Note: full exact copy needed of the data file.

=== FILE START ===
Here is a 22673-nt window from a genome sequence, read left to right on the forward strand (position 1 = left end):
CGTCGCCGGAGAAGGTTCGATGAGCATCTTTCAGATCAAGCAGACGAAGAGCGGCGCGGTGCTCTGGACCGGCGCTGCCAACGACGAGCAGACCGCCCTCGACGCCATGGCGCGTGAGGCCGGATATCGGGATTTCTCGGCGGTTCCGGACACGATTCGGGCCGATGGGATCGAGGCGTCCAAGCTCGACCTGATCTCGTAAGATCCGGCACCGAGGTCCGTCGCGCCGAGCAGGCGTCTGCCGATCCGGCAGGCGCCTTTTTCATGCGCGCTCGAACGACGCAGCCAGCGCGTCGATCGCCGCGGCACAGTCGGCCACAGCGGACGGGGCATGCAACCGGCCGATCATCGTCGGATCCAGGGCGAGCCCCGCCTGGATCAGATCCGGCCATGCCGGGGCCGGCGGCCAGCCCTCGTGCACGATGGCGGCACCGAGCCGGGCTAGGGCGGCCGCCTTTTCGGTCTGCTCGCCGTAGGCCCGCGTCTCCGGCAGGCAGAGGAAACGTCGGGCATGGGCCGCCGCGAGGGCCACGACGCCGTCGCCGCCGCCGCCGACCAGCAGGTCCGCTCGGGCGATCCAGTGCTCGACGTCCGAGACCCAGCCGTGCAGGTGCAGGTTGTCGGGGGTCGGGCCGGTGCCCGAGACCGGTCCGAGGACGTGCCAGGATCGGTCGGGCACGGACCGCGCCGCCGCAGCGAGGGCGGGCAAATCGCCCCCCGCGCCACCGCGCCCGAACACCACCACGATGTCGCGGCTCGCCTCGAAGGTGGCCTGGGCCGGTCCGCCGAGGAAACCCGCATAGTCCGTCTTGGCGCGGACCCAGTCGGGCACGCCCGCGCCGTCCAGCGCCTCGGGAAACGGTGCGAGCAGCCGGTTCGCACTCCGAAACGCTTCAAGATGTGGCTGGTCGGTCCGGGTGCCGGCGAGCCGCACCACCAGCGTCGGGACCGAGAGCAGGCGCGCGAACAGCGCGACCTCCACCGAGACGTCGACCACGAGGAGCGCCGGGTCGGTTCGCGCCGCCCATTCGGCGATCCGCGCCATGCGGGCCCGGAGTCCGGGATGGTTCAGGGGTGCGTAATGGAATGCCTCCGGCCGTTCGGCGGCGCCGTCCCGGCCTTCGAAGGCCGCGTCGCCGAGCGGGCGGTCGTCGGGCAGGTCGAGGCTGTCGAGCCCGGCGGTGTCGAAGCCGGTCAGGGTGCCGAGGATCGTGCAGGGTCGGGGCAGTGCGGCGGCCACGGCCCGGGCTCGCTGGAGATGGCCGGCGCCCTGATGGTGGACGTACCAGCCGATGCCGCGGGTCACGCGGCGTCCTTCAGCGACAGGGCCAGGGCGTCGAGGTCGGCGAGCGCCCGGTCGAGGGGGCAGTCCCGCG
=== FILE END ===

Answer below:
Here is a 22673-nt window from a genome sequence, read left to right on the forward strand (position 1 = left end):
CGTCGCCGGAGAAGGTTCGATGAGCATCTTTCAGATCAAGCAGACGAAGAGCGGCGCGGTGCTCTGGACCGGCGCTGCCAACGACGAGCAGACCGCCCTCGACGCCATGGCGCGTGAGGCCGGATATCGGGATTTCTCGGCGGTTCCGGACACGATTCGGGCCGATGGGATCGAGGCGTCCAAGCTCGACCTGATCTCGTAAGATCCGGCACCGAGGTCCGTCGCGCCGAGCAGGCGTCTGCCGATCCGGCAGGCGCCTTTTTCATGCGCGCTCGAACGACGCAGCCAGCGCGTCGATCGCCGCGGCACAGTCGGCCACAGCGGACGGGGCATGCAACCGGCCGATCATCGTCGGATCCAGGGCGAGCCCCGCCTGGATCAGATCCGGCCATGCCGGGGCCGGCGGCCAGCCCTCGTGCACGATGGCGGCACCGAGCCGGGCTAGGGCGGCCGCCTTTTCGGTCTGCTCGCCGTAGGCCCGCGTCTCCGGCAGGCAGAGGAAACGTCGGGCATGGGCCGCCGCGAGGGCCACGACGCCGTCGCCGCCGCCGCCGACCAGCAGGTCCGCTCGGGCGATCCAGTGCTCGACGTCCGAGACCCAGCCGTGCAGGTGCAGGTTGTCGGGGGTCGGGCCGGTGCCCGAGACCGGTCCGAGGACGTGCCAGGATCGGTCGGGCACGGACCGCGCCGCCGCAGCGAGGGCGGGCAAATCGCCCCCCGCGCCACCGCGCCCGAACACCACCACGATGTCGCGGCTCGCCTCGAAGGTGGCCTGGGCCGGTCCGCCGAGGAAACCCGCATAGTCCGTCTTGGCGCGGACCCAGTCGGGCACGCCCGCGCCGTCCAGCGCCTCGGGAAACGGTGCGAGCAGCCGGTTCGCACTCCGAAACGCTTCAAGATGTGGCTGGTCGGTCCGGGTGCCGGCGAGCCGCACCACCAGCGTCGGGACCGAGAGCAGGCGCGCGAACAGCGCGACCTCCACCGAGACGTCGACCACGAGGAGCGCCGGGTCGGTTCGCGCCGCCCATTCGGCGATCCGCGCCATGCGGGCCCGGAGTCCGGGATGGTTCAGGGGTGCGTAATGGAATGCCTCCGGCCGTTCGGCGGCGCCGTCCCGGCCTTCGAAGGCCGCGTCGCCGAGCGGGCGGTCGTCGGGCAGGTCGAGGCTGTCGAGCCCGGCGGTGTCGAAGCCGGTCAGGGTGCCGAGGATCGTGCAGGGTCGGGGCAGTGCGGCGGCCACGGCCCGGGCTCGCTGGAGATGGCCGGCGCCCTGATGGTGGACGTACCAGCCGATGCCGCGGGTCACGCGGCGTCCTTCAGCGACAGGGCCAGGGCGTCGAGGTCGGCGAGCGCCCGGTCGAGGGGGCAGTCCCGCG